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Scand J Dent Res. 1975 May;83(3):171-8.

Effects of triamcinolone acetonide on experimental oral candidiasis in monkeys.


Thirteen adult monkeys (Macaca irus) were infected with Candida albicans by inoculating the microorganisms under an acrylic plate covering the palatal mucosa. Six of the monkeys were treated with the steroid triamcinolone acetonide intramuscularly for 2 weeks before and 2 weeks after inoculation. The palatal mucosa was studied clinically and histologically at weekly or biweekly intervals for up to 5 months after inoculation. The cellular immune response was studied using the direct leukocyte migration test. In the group of seven non-steriod-treated monkeys an acute atrophic candidiasis developed that healed spontaneously in 2-3 weeks. No tissue invasion by Candida was seen in tissue sections, but the inflammation was pronounced. Migration inhibition was significant up to 5 months after infection. In the group of six steroid-treated monkeys an acute pseudomembranous candidiasis was induced that showed retarded healing, tissue invasion by Candida, and enhanced yeast proliferation. Inflammation was only slight and the peripheral blood leukocytes were not inhibited in their migration by Candida antigen. The study has shown that systemic treatment with the steroid, triamcinolone acetonide, potentiate oral Candida infections, probably by suppressing both non-specific inflammatory responses and cellular immunity.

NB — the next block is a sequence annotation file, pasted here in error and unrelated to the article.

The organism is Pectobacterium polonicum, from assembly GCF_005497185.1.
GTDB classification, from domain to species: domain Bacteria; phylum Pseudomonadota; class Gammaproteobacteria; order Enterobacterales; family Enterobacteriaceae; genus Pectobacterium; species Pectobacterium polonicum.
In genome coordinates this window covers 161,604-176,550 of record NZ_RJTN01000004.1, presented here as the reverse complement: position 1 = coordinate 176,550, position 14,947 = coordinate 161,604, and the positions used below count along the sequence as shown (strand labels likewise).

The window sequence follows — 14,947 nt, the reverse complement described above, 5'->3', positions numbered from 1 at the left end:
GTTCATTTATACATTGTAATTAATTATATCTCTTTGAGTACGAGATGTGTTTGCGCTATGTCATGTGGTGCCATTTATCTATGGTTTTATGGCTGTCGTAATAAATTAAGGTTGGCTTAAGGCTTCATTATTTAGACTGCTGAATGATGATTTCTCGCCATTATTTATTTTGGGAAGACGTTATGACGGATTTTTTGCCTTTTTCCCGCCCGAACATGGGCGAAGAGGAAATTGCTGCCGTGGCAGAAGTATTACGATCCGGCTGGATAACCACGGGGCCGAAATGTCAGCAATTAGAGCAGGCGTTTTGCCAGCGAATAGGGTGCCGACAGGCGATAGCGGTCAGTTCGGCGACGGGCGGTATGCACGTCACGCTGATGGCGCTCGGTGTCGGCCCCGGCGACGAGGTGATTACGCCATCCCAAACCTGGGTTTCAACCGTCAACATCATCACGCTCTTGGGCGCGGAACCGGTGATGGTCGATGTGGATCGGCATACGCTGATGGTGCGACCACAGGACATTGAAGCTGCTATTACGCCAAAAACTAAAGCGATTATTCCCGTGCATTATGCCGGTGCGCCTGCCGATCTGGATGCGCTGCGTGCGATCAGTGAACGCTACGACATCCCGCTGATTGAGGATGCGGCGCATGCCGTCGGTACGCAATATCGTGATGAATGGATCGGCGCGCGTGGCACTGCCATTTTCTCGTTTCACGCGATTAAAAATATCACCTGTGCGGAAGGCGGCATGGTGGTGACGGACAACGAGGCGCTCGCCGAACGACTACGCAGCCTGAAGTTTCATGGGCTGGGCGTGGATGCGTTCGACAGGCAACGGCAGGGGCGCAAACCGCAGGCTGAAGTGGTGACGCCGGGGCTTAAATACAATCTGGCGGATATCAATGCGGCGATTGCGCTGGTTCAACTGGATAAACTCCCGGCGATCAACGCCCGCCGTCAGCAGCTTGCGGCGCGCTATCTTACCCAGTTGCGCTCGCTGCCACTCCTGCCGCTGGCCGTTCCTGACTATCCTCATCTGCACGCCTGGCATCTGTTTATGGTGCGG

[Indexed for MEDLINE]

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